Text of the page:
Did you catch the debut of our new recurring feature, “Dig In,” a few weeks ago? What are we talking about, of course you did! (But just in case, here’s Dig In #1, on topics including mega myths and really old bread.) This is our fortnightly (that’s a word, right?) delivery of all the coolest new links about food, farming, and agricultural science from around the web. This time, we’re talking about “Uber for trash” (Is it what it sounds like? You’ll have to read on to find out!), life on a dairy farm (moo money, moo problems), and the Queen of the Agriculture Shows (long may she reign!).
GMOs are Better for the Environment Than You’d Think — Salon
This isn’t the first time we’ve discussed how GMO crops can be good for the environment. But this article is a great rundown of the perks: better biodiversity, more precise targeting of pests, higher productivity and more. Have your GMO corn and eat it, too!
'Uber for Trash' Uses Rideshare Technology to Collect Waste — CNBC
No, “Uber for trash” isn’t a way to send your old pizza boxes on a road trip. While we’re sure somebody out there would find that useful, this is way cooler. A new startup is using ride-sharing tech to connect businesses with independent trash haulers. The garbage goes to a cleaning facility to get reused or to farms to get turned into healthy soil that can grow more pizza ingredients. Pizza: a dream we can all believe in.
Reporter Caitlin Dewey takes you inside a lab where gene editing is happening, then quite literally breaks the subject down by explaining how gene editing works on a molecular level. She also provides invaluable context around the risks and benefits of gene editing technology like CRISPR. No joke (except for the several other jokes in this blog post) — it’s insightful, thorough journalism.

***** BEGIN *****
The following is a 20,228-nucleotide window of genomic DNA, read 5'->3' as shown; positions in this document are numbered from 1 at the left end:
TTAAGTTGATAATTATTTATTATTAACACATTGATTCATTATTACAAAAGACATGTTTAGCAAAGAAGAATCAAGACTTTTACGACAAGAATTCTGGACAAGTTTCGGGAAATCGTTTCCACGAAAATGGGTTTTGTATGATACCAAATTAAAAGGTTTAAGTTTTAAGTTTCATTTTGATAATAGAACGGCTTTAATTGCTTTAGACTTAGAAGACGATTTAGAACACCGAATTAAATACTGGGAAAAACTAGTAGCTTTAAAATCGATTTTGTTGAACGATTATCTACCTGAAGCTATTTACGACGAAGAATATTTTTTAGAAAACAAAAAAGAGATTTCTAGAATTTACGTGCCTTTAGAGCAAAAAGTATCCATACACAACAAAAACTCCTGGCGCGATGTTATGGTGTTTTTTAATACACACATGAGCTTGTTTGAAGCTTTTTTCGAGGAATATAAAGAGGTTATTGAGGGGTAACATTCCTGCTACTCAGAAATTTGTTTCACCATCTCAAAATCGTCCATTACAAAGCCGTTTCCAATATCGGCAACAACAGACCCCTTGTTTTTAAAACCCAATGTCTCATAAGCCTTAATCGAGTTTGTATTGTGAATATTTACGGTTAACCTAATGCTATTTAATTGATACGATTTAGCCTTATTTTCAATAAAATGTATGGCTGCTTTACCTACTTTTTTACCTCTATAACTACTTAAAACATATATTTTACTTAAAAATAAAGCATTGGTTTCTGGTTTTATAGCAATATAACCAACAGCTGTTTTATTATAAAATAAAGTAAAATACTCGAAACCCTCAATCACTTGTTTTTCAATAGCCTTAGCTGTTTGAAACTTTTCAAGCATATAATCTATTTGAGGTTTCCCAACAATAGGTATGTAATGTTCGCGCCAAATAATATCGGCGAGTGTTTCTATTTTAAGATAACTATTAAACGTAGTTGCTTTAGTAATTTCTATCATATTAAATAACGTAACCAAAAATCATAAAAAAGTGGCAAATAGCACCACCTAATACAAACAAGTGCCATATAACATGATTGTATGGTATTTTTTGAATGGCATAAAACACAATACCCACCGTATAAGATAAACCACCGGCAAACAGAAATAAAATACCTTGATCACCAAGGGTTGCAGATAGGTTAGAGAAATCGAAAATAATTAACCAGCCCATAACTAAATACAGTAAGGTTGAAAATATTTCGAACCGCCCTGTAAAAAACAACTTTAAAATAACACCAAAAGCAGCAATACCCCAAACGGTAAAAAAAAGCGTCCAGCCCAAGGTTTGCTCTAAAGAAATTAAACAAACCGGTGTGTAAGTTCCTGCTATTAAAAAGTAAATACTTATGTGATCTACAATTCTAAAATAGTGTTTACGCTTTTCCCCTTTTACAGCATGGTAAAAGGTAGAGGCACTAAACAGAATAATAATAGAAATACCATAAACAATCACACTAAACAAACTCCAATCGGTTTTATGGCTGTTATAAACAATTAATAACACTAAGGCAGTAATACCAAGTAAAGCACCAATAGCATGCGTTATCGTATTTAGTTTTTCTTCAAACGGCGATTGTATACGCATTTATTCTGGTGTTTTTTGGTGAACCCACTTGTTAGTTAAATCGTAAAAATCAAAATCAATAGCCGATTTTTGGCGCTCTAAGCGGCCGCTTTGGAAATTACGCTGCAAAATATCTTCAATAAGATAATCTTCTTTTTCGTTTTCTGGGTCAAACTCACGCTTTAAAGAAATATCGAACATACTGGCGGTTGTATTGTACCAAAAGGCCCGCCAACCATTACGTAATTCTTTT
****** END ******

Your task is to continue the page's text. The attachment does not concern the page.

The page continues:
The Changing Face of Agriculture: More Diverse Roles for Women — Agweek
As a wise woman once asked and answered, “Who run the world? Girls.” As agriculture evolves, so do the industry’s career opportunities for women. More and more women are working away from their family farms and taking on roles that used to be held exclusively by men. That means more diverse and talented minds are taking on some of farming’s biggest challenges, which is great news for everyone.
Five steps are so few steps! Most online crafting tutorials have like, at least 15 steps. A key part of keeping this problem-solving process simple: We don’t need to pit giant factory farms against tiny organic farms. (That’s not really how the agriculture industry works anyway, thank goodness.) When the two sides of the conventional vs. organic debate are able to engage and learn from one another, the whole industry can achieve a lot more.
Why Technology Will Disrupt and Transform Our Agriculture — Daily Nation
“If no adaptation [to climate change] occurs, production of maize — Africa’s main staple crop — could decline by up to 40 percent by 2050,” the author writes. Fortunately, the author also highlights several new technologies already at work in Kenya that are helping farmers boost production while protecting the environment.
First-generation dairy farmer Austin Allred keeps his farm’s focus on sustainability, with the help of some cutting-edge technology. You have to moove fast to keep up with the times! (Sorry, not sorry.)
Watch: 89-Year-Old 'Queen of the Agriculture Shows' Still Reigns Supreme with Thousands of Trophies — BreakingNews.ie
You have to click through and see the photo of Nancy Murray with all her trophies. She’s putting Mark Spitz to shame. God save the Queen.